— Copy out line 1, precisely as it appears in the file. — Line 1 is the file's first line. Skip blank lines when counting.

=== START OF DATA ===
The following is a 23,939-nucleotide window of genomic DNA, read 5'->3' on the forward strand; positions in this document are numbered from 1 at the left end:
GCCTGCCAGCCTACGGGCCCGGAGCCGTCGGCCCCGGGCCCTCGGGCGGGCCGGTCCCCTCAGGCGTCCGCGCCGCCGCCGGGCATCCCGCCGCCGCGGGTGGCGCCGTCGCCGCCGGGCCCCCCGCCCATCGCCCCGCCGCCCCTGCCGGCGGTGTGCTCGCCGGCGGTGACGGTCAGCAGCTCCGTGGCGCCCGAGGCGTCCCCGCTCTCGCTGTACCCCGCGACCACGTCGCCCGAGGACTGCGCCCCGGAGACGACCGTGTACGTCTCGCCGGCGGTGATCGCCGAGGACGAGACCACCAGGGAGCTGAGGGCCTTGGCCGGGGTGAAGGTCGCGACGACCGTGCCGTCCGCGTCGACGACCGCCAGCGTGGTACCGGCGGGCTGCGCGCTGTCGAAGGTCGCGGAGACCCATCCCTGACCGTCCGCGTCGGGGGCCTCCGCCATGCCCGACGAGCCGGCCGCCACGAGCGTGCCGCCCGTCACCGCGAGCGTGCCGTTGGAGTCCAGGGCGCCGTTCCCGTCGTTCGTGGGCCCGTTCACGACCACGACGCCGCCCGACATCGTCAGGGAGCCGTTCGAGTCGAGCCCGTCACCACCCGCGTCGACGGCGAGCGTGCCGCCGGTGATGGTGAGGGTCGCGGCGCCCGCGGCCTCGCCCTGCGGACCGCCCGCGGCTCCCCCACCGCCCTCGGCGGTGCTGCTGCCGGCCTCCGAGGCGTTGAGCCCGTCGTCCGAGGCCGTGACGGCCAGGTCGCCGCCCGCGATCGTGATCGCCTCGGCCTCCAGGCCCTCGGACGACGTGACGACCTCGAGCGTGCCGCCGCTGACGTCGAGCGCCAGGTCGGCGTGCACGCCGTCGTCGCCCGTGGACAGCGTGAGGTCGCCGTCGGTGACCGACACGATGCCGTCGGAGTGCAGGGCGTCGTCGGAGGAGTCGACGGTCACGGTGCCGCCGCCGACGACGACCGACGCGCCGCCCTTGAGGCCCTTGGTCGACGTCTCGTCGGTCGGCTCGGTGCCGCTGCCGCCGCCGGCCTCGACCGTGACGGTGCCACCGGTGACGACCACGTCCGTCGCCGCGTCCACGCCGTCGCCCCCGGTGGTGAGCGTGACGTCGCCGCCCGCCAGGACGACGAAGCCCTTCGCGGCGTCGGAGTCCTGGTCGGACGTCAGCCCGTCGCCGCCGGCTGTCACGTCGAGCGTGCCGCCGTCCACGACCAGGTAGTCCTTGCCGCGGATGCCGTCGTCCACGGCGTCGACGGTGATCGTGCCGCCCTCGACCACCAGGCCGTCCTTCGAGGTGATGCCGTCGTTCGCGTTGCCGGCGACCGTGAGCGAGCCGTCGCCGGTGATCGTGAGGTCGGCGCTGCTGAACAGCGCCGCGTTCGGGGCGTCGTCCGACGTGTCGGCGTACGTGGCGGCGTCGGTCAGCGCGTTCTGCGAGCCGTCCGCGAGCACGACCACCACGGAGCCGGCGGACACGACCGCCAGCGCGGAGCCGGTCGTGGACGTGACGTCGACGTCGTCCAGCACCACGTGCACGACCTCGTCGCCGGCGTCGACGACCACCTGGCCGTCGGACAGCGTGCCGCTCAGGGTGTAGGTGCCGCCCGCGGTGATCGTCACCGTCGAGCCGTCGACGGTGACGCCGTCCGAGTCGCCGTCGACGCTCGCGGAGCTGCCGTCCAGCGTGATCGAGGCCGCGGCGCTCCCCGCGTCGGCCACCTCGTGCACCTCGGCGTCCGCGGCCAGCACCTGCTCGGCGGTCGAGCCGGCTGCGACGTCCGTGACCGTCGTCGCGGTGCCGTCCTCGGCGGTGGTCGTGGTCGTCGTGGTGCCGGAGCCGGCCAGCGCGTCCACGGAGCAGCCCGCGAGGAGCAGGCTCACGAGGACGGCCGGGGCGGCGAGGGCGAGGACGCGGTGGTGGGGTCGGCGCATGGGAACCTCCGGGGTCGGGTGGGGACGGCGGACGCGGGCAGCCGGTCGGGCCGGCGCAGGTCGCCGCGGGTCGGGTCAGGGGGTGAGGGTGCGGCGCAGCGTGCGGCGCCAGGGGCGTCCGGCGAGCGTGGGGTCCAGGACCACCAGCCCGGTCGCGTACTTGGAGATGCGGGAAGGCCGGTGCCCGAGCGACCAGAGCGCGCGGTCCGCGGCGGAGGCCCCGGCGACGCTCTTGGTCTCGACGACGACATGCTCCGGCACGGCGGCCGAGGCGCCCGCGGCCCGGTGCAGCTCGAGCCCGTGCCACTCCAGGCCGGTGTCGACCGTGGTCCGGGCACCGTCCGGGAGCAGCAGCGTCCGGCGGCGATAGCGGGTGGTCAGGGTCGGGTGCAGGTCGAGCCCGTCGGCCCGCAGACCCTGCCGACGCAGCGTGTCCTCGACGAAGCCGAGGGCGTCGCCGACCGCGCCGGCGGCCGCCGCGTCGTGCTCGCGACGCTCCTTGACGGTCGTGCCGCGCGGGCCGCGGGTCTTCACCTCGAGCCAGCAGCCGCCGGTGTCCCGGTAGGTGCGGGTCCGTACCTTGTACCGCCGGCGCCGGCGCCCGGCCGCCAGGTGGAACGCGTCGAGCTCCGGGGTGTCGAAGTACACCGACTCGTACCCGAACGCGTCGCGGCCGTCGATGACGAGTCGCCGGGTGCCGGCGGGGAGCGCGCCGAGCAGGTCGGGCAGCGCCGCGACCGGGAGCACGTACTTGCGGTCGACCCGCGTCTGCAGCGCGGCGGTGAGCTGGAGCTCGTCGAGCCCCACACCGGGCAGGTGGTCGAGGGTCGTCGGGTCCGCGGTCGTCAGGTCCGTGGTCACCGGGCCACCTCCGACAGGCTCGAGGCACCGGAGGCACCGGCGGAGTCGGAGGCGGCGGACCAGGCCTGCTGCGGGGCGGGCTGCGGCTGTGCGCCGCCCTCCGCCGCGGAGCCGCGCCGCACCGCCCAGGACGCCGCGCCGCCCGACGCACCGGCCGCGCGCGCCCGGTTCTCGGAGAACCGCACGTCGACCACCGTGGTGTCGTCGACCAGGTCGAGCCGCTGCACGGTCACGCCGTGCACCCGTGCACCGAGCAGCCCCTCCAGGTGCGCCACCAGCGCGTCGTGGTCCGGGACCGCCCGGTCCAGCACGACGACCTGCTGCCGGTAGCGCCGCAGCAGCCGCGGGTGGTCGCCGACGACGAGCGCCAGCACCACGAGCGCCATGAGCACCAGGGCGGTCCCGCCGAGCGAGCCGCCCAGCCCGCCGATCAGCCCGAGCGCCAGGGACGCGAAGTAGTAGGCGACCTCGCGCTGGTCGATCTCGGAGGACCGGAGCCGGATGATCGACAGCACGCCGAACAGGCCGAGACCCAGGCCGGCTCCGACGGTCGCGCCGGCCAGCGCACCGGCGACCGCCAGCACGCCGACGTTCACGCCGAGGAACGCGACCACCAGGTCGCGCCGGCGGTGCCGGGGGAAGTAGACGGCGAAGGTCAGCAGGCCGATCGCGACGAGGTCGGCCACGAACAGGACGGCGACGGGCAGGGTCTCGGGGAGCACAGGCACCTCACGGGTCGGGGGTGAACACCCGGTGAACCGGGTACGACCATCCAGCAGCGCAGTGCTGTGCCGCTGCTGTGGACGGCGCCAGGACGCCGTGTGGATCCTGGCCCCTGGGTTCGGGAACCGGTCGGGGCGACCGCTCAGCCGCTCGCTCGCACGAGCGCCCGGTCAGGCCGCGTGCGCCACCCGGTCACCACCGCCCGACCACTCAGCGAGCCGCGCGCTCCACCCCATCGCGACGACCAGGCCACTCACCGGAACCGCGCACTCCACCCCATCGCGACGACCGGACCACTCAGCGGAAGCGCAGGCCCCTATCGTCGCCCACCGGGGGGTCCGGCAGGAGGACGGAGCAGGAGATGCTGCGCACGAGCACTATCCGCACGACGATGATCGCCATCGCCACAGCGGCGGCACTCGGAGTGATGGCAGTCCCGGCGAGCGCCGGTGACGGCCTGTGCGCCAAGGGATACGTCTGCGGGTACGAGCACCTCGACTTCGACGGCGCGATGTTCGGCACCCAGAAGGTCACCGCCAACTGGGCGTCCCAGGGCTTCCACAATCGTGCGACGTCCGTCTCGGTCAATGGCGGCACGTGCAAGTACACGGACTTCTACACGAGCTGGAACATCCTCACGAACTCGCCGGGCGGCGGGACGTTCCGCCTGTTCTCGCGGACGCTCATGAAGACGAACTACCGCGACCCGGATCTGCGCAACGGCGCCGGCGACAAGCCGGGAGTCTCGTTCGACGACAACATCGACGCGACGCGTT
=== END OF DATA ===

The following is a 23,939-nucleotide window of genomic DNA, read 5'->3' on the forward strand; positions in this document are numbered from 1 at the left end: